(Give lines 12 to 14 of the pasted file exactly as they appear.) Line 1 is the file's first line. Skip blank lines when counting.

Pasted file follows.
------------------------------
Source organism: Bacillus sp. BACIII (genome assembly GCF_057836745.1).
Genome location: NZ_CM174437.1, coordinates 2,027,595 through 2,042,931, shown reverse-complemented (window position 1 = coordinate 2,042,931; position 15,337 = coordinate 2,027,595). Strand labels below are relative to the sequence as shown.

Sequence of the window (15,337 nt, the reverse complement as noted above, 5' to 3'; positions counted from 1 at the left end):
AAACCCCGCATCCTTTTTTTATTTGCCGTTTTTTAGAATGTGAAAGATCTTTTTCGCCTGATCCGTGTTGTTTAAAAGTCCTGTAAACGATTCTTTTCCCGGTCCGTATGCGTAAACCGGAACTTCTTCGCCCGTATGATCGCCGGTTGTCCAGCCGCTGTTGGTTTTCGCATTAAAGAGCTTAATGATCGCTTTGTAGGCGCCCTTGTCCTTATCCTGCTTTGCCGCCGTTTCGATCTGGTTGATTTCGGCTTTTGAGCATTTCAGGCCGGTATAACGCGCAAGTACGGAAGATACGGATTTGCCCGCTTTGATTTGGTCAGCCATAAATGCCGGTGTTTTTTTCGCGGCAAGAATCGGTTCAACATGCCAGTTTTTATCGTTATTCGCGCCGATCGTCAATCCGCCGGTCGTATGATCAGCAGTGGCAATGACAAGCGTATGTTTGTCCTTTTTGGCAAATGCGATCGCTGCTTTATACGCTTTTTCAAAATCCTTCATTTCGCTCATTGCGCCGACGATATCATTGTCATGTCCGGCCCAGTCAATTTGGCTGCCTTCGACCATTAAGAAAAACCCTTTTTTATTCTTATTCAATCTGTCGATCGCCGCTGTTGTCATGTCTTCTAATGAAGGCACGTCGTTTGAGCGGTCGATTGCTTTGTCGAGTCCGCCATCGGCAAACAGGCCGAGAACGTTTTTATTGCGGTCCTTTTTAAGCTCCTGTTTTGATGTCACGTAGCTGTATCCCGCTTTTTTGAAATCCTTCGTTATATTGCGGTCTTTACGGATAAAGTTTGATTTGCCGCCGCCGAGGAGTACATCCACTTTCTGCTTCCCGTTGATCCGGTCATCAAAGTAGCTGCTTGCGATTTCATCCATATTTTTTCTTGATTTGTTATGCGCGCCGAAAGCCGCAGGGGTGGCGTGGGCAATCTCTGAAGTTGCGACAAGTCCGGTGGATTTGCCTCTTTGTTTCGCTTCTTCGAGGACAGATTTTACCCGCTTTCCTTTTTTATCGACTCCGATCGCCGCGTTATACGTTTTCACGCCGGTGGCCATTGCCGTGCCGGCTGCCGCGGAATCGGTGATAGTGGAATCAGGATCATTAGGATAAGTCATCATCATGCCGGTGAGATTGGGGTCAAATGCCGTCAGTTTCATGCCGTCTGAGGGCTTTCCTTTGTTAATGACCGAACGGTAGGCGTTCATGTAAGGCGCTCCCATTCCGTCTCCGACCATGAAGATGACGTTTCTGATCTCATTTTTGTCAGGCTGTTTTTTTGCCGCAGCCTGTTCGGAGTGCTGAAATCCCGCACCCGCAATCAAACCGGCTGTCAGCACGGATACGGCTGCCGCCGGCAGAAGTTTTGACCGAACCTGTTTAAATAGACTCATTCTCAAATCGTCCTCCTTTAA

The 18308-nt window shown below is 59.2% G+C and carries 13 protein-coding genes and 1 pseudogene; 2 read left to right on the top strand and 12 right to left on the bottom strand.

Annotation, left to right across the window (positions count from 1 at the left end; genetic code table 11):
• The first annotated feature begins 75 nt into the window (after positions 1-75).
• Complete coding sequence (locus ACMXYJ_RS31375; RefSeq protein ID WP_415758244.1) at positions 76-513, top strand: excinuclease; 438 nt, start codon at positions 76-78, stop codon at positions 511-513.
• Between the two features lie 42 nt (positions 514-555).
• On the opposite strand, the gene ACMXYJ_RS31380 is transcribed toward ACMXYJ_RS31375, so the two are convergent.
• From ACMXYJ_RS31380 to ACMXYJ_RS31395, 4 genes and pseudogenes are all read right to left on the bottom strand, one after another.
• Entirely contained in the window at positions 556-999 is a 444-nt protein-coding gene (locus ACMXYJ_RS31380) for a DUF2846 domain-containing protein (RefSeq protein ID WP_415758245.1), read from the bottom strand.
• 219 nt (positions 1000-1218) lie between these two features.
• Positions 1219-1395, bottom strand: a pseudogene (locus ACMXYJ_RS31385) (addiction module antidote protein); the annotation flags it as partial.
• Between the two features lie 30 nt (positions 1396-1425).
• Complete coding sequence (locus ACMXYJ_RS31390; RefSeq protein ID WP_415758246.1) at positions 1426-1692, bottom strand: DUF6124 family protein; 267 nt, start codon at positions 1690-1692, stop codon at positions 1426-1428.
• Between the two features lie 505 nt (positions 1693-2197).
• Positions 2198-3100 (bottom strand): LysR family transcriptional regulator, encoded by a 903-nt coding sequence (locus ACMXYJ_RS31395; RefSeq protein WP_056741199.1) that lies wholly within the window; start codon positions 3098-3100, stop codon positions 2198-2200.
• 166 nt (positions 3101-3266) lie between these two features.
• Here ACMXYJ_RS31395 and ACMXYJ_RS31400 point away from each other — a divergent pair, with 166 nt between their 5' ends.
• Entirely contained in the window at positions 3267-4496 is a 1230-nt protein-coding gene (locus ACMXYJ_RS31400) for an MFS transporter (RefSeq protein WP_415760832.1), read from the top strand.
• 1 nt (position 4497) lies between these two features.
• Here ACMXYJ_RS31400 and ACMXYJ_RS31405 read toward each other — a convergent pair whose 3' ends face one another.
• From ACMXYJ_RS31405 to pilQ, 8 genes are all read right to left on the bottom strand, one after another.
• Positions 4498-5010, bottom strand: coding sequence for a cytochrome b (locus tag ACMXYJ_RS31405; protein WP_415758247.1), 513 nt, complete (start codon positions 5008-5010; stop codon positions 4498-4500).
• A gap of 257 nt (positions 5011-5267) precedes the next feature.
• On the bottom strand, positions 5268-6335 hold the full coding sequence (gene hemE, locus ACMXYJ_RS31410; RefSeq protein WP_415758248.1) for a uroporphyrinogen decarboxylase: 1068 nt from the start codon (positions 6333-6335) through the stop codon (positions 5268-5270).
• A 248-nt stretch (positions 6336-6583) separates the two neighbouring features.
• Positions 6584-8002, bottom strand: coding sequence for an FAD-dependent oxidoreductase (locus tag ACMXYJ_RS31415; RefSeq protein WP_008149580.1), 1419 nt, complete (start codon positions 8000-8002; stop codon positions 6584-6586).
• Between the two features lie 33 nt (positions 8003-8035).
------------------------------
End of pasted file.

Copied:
• Entirely contained in the window at positions 556-999 is a 444-nt protein-coding gene (locus ACMXYJ_RS31380) for a DUF2846 domain-containing protein (RefSeq protein ID WP_415758245.1), read from the bottom strand.
• 219 nt (positions 1000-1218) lie between these two features.
• Positions 1219-1395, bottom strand: a pseudogene (locus ACMXYJ_RS31385) (addiction module antidote protein); the annotation flags it as partial.